With a deadly plague ravaging his Renaissance kingdom, Prince Prospero invites his friends to retire to the protection of his castle for ongoing revels, leaving the peasantry to die. But ...
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With a deadly plague ravaging his Renaissance kingdom, Prince Prospero invites his friends to retire to the protection of his castle for ongoing revels, leaving the peasantry to die. But fate is not so easily escaped by the debauched nobility.Written by
Marg Baskin <email@example.com>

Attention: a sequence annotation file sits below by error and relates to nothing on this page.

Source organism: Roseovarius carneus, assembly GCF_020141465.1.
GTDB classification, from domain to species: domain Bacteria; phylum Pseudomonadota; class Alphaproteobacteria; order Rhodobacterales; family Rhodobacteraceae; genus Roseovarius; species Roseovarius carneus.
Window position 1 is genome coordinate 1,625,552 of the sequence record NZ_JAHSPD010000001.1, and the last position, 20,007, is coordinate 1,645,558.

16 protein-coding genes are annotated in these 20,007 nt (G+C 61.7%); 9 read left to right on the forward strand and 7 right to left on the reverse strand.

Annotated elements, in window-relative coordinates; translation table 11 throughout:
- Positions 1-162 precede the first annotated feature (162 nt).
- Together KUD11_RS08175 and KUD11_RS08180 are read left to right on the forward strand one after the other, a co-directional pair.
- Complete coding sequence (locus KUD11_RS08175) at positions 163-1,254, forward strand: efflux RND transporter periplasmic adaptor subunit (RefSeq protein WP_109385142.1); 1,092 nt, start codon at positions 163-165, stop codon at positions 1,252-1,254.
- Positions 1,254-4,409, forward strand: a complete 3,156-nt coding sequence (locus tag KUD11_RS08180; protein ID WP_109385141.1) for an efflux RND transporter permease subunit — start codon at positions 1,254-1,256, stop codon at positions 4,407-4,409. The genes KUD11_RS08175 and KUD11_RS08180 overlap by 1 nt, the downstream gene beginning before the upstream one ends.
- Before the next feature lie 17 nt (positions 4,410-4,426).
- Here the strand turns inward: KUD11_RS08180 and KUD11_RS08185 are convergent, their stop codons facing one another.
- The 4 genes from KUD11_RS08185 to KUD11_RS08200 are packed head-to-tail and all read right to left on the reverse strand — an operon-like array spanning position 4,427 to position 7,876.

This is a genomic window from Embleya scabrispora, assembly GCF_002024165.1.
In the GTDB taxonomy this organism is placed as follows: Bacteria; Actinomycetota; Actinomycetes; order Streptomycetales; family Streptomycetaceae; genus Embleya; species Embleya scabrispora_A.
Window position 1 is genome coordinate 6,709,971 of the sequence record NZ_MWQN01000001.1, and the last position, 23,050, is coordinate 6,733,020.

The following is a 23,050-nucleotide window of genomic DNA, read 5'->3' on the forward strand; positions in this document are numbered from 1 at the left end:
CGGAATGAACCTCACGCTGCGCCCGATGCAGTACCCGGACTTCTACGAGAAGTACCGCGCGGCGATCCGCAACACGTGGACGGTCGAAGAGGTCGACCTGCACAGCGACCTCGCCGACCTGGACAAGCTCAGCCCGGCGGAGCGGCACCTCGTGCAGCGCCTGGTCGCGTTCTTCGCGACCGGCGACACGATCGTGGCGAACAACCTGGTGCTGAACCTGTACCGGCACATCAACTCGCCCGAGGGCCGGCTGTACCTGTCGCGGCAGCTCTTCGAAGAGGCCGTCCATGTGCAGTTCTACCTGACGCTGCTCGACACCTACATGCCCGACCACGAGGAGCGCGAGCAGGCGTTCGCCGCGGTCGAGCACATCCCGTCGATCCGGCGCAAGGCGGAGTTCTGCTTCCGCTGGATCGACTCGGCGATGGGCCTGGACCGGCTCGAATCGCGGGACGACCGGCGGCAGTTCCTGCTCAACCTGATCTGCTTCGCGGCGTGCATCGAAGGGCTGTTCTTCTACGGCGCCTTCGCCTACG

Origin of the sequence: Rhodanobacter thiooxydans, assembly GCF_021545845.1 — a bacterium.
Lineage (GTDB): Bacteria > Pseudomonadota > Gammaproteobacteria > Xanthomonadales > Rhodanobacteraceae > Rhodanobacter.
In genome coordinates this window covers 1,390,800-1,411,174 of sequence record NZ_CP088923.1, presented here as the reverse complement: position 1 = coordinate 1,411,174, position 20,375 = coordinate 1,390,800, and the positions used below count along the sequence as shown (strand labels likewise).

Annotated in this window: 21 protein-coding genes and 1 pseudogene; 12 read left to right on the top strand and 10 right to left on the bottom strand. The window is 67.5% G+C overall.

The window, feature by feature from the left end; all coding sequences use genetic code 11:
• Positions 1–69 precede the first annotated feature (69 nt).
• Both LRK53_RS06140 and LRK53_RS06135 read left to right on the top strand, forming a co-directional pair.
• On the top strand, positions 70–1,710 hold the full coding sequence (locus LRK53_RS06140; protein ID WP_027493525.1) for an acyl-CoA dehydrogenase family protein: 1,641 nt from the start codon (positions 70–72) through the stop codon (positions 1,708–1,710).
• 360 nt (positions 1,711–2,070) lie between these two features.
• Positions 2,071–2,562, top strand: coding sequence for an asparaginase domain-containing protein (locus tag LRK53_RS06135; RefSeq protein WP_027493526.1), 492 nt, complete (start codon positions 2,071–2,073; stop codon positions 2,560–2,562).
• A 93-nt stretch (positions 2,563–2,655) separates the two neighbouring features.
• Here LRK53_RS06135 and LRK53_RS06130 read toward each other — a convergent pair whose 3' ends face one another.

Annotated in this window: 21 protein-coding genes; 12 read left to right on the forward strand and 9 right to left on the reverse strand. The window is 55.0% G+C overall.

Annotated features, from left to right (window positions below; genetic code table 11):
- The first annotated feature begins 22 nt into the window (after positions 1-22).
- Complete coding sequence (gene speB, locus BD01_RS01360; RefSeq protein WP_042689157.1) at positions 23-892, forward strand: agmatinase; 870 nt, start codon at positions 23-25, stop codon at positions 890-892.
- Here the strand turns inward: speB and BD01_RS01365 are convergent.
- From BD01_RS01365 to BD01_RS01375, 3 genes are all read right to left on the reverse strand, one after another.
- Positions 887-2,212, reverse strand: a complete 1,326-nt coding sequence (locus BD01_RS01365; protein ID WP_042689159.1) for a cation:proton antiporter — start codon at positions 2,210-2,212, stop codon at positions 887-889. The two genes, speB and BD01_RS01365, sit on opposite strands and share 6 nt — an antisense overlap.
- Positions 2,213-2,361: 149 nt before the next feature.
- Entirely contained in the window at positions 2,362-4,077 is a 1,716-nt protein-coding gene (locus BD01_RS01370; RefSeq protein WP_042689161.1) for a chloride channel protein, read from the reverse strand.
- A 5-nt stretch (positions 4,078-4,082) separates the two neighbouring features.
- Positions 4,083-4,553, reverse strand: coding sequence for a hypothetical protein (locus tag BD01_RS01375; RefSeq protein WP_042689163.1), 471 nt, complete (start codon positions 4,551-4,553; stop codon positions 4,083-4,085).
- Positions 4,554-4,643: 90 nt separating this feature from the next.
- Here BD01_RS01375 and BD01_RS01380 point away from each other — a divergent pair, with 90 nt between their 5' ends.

I saw this movie for two reasons: I love Edgar Allan Poe and Adrian Paul. In the first place, this film is a remake of the Vincent Price film, but it is not close to Poe's short story about Prince Prospero who locks all of his aristocratic friends in his castle for all night partying and debauchery while keeping a village plague out to the poor villagers. He has his men round up the most beautiful young women in the town and he falls in love and in lust with the lovely, pure Julietta. She, of course, wants nothing to do with him and his determination to win her over while keeping the plague and the poor out drives him into insanity leading to his fall. The movie is guilty pleasure right up there with "Embrace of the Vampire" and "Nine and a Half Weeks." There are scenes involving incest between Prospero and his beautiful sister (played by the daughter of Penny Marshall and Rob Reiner, Tracy Reiner) that are not really that sexy or even remotely close to being shocking like the incestuous scenes in "Caligula." Adrian Paul, however, is the main reason I saw this film: I mean, come on, who could possibly resist looking at this incredibly gorgeous example of a man? His scenes with the sexy Claire Hoak are passionate and I for one wish I was in her shoes as he tries to seduce and win her over. The film is guilty pleasure at its finest for those who are looking to find a film that is naughty while at the same time not wanting to be shocked or grossed out.
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